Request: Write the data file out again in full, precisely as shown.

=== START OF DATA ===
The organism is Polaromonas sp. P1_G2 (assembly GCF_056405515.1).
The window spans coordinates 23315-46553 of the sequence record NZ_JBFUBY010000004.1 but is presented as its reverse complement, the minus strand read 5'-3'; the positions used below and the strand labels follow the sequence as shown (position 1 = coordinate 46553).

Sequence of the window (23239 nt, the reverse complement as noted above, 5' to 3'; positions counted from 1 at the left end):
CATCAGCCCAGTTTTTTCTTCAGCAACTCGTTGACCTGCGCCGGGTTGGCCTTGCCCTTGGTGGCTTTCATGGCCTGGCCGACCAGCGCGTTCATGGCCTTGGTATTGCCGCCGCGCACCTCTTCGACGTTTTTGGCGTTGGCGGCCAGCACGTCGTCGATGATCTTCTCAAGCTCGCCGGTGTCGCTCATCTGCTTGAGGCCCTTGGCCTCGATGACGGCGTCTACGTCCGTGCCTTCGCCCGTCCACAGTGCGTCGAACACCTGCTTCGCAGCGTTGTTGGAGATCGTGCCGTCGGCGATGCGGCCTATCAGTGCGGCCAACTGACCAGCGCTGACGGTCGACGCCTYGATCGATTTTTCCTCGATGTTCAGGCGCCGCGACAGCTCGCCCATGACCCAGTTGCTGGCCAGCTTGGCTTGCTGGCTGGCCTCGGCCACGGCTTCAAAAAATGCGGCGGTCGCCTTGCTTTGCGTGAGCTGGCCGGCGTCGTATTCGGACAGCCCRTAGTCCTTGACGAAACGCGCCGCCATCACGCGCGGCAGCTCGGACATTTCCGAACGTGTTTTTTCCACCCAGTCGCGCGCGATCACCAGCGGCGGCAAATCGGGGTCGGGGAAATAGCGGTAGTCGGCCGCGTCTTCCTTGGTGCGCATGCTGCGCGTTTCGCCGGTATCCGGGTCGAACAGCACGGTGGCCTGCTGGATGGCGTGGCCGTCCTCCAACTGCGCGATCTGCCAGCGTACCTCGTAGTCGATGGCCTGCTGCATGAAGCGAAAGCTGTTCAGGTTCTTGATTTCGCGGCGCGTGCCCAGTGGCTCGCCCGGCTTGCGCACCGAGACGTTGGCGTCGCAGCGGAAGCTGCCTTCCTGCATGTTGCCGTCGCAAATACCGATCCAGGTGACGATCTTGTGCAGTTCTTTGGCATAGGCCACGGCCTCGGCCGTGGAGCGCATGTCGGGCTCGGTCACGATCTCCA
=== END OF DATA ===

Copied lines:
The organism is Polaromonas sp. P1_G2 (assembly GCF_056405515.1).
The window spans coordinates 23315-46553 of the sequence record NZ_JBFUBY010000004.1 but is presented as its reverse complement, the minus strand read 5'-3'; the positions used below and the strand labels follow the sequence as shown (position 1 = coordinate 46553).

Sequence of the window (23239 nt, the reverse complement as noted above, 5' to 3'; positions counted from 1 at the left end):
CATCAGCCCAGTTTTTTCTTCAGCAACTCGTTGACCTGCGCCGGGTTGGCCTTGCCCTTGGTGGCTTTCATGGCCTGGCCGACCAGCGCGTTCATGGCCTTGGTATTGCCGCCGCGCACCTCTTCGACGTTTTTGGCGTTGGCGGCCAGCACGTCGTCGATGATCTTCTCAAGCTCGCCGGTGTCGCTCATCTGCTTGAGGCCCTTGGCCTCGATGACGGCGTCTACGTCCGTGCCTTCGCCCGTCCACAGTGCGTCGAACACCTGCTTCGCAGCGTTGTTGGAGATCGTGCCGTCGGCGATGCGGCCTATCAGTGCGGCCAACTGACCAGCGCTGACGGTCGACGCCTYGATCGATTTTTCCTCGATGTTCAGGCGCCGCGACAGCTCGCCCATGACCCAGTTGCTGGCCAGCTTGGCTTGCTGGCTGGCCTCGGCCACGGCTTCAAAAAATGCGGCGGTCGCCTTGCTTTGCGTGAGCTGGCCGGCGTCGTATTCGGACAGCCCRTAGTCCTTGACGAAACGCGCCGCCATCACGCGCGGCAGCTCGGACATTTCCGAACGTGTTTTTTCCACCCAGTCGCGCGCGATCACCAGCGGCGGCAAATCGGGGTCGGGGAAATAGCGGTAGTCGGCCGCGTCTTCCTTGGTGCGCATGCTGCGCGTTTCGCCGGTATCCGGGTCGAACAGCACGGTGGCCTGCTGGATGGCGTGGCCGTCCTCCAACTGCGCGATCTGCCAGCGTACCTCGTAGTCGATGGCCTGCTGCATGAAGCGAAAGCTGTTCAGGTTCTTGATTTCGCGGCGCGTGCCCAGTGGCTCGCCCGGCTTGCGCACCGAGACGTTGGCGTCGCAGCGGAAGCTGCCTTCCTGCATGTTGCCGTCGCAAATACCGATCCAGGTGACGATCTTGTGCAGTTCTTTGGCATAGGCCACGGCCTCGGCCGTGGAGCGCATGTCGGGCTCGGTCACGATCTCCA